There are two reasons for calling this space the ‘between space’. Firstly, and very practically, my work desk is located in-between the living room and the kitchen. Secondly, it's a place where design is worked on, coming from concept to a finished product, so it’s also named because that in-between part of the process happens here. I don’t have a lot of space, so I can’t make many big things at the moment, which I’m itching to do, but for now, it’s what we can afford and I know the rest will evolve at the right time. Everything is within easy access and it’s comfortable with my dog and husband around to help me.
If there was a fire this would be the first thing I’d grab! I don’t know what I’d do without it. It contains all my instructions on how to make all the pieces I’ve created. It’s important because it’s so practical. I have all the specifications in there - the lengths, sizes, and how I put them together, because I cannot possibly remember it all. I really need to take photographs of the pages because if I lost it I don’t know what I’d do…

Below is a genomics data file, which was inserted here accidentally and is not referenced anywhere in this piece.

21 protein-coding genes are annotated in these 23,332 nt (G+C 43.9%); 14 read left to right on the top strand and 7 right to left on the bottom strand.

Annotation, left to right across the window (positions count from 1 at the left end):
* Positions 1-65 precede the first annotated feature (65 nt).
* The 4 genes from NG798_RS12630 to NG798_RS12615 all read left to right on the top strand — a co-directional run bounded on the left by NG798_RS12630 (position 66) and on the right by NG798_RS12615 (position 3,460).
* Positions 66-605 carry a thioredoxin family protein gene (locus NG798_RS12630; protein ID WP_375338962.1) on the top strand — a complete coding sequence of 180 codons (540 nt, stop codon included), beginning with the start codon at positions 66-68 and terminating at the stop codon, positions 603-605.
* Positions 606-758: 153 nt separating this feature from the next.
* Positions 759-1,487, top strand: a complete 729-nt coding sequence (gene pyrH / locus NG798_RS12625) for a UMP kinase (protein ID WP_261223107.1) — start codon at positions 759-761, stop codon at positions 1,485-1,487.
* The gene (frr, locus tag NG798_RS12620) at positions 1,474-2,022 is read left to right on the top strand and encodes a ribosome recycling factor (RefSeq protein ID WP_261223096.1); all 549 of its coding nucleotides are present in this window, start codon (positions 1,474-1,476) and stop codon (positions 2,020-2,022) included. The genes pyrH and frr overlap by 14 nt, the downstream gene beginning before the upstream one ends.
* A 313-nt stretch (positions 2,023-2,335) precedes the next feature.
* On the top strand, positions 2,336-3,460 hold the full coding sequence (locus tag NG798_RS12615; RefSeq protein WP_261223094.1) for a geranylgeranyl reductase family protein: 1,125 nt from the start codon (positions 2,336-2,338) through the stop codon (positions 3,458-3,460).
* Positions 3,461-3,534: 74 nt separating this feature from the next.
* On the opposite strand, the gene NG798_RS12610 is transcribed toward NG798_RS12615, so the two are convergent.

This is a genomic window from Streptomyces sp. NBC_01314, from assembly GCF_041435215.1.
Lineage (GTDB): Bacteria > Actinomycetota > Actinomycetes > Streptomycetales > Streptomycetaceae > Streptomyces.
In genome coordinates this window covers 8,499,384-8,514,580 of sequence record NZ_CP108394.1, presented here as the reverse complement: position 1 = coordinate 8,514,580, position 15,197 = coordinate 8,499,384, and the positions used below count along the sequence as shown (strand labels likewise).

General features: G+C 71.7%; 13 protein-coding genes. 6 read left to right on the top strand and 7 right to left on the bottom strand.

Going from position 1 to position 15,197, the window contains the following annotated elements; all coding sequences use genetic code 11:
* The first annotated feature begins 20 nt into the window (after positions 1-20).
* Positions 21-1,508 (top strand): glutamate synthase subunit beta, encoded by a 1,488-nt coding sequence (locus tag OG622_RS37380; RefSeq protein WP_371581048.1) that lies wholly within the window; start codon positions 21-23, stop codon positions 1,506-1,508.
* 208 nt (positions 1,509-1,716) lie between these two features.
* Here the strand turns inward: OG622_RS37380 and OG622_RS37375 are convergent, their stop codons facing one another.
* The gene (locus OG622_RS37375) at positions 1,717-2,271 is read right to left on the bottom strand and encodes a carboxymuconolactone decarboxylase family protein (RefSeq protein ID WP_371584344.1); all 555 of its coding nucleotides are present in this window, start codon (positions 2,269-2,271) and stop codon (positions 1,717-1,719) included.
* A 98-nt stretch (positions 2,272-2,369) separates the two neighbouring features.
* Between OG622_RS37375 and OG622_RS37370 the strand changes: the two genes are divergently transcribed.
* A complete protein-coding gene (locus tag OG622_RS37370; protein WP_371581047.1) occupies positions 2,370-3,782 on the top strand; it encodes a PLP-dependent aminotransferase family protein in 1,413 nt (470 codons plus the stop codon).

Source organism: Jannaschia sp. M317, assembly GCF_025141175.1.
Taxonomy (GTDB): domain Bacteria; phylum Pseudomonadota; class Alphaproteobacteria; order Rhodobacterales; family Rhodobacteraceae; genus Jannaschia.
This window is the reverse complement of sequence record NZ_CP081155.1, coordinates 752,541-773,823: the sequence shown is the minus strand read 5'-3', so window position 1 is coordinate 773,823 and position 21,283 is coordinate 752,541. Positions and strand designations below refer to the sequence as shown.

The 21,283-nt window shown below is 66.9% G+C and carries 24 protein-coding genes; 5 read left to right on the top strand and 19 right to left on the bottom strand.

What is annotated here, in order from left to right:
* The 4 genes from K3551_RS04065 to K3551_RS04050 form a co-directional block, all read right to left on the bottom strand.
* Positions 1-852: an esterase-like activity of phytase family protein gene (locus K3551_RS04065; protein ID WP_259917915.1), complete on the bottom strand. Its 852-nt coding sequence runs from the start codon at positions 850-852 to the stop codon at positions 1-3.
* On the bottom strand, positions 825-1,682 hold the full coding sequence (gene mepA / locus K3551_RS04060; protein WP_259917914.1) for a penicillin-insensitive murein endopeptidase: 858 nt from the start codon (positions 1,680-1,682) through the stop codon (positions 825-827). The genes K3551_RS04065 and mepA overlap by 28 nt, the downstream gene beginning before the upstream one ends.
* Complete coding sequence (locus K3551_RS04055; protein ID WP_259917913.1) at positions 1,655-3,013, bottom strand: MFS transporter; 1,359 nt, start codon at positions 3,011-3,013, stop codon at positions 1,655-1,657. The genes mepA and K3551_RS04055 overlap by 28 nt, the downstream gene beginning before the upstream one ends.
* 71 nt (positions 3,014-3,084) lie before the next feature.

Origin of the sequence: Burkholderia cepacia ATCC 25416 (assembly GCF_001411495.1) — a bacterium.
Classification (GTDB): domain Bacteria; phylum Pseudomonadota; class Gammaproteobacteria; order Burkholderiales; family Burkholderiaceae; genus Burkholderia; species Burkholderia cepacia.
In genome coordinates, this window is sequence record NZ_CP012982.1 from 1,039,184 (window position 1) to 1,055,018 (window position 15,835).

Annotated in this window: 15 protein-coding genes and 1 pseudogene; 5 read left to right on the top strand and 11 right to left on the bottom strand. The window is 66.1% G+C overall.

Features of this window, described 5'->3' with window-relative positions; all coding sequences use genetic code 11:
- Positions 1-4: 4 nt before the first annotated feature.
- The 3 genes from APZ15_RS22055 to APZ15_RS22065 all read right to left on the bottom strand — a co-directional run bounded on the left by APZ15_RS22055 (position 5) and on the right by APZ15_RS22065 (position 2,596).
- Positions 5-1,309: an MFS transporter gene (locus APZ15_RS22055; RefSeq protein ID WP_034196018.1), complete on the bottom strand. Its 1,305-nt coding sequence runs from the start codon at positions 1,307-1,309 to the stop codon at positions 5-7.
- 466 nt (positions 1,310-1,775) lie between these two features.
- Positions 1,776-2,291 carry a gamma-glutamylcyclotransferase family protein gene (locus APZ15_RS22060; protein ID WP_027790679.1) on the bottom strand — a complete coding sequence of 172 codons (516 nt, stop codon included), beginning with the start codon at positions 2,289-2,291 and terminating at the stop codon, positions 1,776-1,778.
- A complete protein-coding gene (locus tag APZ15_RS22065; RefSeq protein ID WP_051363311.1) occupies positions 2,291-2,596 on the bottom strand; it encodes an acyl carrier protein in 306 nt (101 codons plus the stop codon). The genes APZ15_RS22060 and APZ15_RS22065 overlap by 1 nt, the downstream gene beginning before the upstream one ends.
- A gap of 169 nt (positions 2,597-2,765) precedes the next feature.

This is the cheapest hammer ever and also the first hammer I ever got. I’ve tried three or four hammers since and had to return them all because when they don’t hammer in the same way. I even got the same brand and it was not exact. So I’m stuck with this old thing forever. If there’s a fire, I’m grabbing the hammer and the notebook for sure.
MY WEDDING BAND
My husband has played such an important role in my life because, as I said, before I met him I was a completely different person. He gave me space to be myself and accepts me for who I am. He makes me feel very safe and like I can do anything. We can go anywhere together and that will be our home. This ring is made by a German designer Niessing. I love it because there’s a movement to it. It’s a simple design with interest. See the beads inside? They move. It’s very subtle but it just makes it interesting. It’s also curved inside and out, so it’s really easy to wear, and so simple I could wear it with anything. It encapsulates everything I believe is important about meaningful, minimal design.
Remco Merbis, founder (1999) and creative director of visual storytelling agency Pixillion.